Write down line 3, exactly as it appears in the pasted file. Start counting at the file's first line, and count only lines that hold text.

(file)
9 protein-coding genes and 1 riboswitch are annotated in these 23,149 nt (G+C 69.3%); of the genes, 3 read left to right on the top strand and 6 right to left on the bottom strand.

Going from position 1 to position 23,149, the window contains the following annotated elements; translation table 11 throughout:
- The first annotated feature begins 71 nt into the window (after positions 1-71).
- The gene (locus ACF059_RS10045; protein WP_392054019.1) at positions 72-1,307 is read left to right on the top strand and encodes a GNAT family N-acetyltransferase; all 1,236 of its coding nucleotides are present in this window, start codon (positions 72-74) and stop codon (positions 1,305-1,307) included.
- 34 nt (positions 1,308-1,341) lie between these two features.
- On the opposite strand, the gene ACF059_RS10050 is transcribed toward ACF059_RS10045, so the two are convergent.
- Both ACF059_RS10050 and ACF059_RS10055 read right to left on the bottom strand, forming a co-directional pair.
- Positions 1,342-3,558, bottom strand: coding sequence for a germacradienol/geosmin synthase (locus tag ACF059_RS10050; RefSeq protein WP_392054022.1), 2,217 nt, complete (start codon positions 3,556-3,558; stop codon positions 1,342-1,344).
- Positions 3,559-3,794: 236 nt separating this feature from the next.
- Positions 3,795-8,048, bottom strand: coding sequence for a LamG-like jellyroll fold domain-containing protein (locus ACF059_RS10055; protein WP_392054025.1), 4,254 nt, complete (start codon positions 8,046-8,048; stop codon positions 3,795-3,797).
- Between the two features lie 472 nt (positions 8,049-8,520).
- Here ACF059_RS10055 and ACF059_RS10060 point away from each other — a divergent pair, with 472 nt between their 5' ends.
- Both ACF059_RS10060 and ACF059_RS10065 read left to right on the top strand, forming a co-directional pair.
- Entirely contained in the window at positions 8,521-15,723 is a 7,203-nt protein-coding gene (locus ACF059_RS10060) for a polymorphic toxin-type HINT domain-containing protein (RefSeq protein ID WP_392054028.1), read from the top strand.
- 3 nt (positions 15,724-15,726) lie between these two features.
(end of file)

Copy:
- The first annotated feature begins 71 nt into the window (after positions 1-71).